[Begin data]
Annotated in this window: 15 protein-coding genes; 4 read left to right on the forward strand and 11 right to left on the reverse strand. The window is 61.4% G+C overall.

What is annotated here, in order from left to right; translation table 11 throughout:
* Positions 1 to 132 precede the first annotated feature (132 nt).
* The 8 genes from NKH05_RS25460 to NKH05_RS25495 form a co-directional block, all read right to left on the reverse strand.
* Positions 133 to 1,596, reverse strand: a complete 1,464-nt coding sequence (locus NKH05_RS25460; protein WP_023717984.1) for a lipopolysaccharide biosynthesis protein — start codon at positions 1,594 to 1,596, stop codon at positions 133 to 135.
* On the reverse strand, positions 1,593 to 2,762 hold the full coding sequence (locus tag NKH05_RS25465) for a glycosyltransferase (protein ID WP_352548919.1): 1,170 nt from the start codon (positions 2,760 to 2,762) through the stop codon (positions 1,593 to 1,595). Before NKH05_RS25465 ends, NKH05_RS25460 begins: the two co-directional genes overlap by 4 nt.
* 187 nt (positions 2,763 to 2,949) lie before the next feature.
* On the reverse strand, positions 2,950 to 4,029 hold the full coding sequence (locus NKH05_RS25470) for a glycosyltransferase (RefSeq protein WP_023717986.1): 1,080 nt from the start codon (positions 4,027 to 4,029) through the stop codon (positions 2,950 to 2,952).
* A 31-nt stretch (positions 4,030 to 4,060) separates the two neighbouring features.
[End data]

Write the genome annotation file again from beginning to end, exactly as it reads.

Annotated in this window: 15 protein-coding genes; 4 read left to right on the forward strand and 11 right to left on the reverse strand. The window is 61.4% G+C overall.

What is annotated here, in order from left to right; translation table 11 throughout:
* Positions 1 to 132 precede the first annotated feature (132 nt).
* The 8 genes from NKH05_RS25460 to NKH05_RS25495 form a co-directional block, all read right to left on the reverse strand.
* Positions 133 to 1,596, reverse strand: a complete 1,464-nt coding sequence (locus NKH05_RS25460; protein WP_023717984.1) for a lipopolysaccharide biosynthesis protein — start codon at positions 1,594 to 1,596, stop codon at positions 133 to 135.
* On the reverse strand, positions 1,593 to 2,762 hold the full coding sequence (locus tag NKH05_RS25465) for a glycosyltransferase (protein ID WP_352548919.1): 1,170 nt from the start codon (positions 2,760 to 2,762) through the stop codon (positions 1,593 to 1,595). Before NKH05_RS25465 ends, NKH05_RS25460 begins: the two co-directional genes overlap by 4 nt.
* 187 nt (positions 2,763 to 2,949) lie before the next feature.
* On the reverse strand, positions 2,950 to 4,029 hold the full coding sequence (locus NKH05_RS25470) for a glycosyltransferase (RefSeq protein WP_023717986.1): 1,080 nt from the start codon (positions 4,027 to 4,029) through the stop codon (positions 2,950 to 2,952).
* A 31-nt stretch (positions 4,030 to 4,060) separates the two neighbouring features.